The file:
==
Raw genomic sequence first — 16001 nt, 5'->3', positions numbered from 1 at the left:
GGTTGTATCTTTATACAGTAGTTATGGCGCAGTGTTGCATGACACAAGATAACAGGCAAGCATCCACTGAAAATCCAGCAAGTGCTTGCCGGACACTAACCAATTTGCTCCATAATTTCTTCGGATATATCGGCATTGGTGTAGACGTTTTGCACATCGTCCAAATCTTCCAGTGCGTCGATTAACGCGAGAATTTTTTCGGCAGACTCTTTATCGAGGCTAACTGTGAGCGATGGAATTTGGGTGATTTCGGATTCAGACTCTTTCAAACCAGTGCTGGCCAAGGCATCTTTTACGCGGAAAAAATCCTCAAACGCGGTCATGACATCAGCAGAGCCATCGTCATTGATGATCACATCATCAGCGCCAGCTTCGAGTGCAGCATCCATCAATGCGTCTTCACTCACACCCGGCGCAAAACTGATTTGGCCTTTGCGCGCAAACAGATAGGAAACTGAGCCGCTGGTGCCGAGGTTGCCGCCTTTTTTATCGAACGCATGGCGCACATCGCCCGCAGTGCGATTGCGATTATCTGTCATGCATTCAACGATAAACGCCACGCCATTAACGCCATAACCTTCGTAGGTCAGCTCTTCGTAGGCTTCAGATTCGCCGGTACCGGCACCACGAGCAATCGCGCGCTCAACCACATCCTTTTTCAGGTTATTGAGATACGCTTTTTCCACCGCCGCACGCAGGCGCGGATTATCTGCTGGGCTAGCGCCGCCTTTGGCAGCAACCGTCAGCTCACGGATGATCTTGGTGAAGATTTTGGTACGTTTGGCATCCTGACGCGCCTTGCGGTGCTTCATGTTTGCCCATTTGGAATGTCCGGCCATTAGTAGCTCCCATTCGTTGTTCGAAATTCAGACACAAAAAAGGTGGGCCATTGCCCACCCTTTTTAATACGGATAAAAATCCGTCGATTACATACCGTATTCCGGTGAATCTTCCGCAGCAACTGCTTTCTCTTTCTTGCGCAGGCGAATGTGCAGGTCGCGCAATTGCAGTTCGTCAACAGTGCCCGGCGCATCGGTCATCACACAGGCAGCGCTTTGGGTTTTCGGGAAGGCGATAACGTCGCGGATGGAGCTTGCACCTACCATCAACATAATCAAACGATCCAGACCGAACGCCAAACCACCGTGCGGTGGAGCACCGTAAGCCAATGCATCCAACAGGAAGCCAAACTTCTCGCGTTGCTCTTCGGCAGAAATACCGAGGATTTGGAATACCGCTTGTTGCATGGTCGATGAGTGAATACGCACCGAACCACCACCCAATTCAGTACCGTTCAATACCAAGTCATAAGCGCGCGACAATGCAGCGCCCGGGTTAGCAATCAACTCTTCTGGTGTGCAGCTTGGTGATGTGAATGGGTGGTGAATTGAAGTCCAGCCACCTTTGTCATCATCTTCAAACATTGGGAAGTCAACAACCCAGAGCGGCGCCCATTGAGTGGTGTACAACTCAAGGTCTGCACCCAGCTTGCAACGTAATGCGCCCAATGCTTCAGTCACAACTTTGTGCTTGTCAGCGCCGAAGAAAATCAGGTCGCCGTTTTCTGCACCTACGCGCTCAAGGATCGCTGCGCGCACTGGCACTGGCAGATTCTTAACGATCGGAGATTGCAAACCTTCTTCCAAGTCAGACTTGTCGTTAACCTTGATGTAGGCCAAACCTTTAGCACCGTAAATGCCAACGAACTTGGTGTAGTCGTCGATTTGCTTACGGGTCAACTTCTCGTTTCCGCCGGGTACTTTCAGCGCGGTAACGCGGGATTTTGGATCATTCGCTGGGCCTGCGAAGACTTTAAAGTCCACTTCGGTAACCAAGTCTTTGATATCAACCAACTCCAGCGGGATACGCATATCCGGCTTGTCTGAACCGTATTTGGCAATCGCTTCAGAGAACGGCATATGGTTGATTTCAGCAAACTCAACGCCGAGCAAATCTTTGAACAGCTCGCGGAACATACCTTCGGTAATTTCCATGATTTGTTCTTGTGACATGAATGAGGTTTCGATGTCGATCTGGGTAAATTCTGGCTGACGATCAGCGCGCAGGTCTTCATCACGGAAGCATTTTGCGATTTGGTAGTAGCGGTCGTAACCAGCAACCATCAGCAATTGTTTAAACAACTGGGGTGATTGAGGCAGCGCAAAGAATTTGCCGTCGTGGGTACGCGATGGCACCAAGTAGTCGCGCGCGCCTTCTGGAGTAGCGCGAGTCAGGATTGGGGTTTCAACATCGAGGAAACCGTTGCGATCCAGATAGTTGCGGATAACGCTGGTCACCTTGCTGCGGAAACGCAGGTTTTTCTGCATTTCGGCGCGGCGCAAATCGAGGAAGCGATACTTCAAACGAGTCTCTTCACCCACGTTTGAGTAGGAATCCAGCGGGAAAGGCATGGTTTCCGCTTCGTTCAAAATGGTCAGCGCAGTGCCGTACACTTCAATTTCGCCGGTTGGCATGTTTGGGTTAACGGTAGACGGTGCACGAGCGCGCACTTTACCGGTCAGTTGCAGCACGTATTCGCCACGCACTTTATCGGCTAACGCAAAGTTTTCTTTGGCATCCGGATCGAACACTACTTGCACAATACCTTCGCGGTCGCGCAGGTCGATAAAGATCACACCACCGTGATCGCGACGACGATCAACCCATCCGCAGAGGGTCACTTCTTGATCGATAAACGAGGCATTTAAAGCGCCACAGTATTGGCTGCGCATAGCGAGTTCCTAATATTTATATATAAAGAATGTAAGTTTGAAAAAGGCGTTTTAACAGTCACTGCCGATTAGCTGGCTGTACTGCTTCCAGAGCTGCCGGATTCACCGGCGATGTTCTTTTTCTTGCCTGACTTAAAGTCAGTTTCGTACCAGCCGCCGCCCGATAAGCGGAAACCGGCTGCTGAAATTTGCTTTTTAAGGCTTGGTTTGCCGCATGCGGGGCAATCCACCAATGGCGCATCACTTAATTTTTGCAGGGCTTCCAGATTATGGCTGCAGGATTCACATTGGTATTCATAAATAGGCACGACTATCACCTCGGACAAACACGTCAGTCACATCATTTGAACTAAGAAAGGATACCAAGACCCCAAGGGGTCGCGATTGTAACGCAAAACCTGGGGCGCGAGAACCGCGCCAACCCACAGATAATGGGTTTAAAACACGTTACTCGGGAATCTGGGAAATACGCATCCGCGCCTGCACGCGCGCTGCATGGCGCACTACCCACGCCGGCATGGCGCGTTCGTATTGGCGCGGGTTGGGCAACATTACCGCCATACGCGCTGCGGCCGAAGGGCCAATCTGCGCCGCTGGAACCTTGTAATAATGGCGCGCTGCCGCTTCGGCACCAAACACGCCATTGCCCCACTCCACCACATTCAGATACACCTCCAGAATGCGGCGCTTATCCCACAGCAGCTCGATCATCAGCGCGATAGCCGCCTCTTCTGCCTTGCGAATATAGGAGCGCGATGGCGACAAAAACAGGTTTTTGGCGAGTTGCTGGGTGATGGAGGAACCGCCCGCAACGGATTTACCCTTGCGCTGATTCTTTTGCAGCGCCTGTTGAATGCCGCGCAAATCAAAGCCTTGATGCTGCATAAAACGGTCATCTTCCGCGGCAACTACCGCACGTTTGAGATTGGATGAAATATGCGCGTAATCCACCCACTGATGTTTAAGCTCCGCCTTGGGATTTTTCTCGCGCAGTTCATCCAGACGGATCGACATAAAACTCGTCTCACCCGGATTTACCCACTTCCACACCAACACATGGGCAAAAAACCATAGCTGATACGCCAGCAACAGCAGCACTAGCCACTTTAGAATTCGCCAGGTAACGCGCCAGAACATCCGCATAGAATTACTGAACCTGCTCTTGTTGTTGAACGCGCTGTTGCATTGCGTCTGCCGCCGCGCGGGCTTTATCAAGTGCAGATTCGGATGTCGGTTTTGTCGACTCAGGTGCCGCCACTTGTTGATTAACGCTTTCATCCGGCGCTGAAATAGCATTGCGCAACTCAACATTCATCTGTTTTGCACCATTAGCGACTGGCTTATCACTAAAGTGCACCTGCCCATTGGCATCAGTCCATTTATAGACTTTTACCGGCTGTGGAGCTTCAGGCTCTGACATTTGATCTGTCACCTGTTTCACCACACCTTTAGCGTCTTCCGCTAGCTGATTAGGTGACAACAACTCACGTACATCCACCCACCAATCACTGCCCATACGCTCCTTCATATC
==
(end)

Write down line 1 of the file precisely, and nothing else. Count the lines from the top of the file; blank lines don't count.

Raw genomic sequence first — 16001 nt, 5'->3', positions numbered from 1 at the left: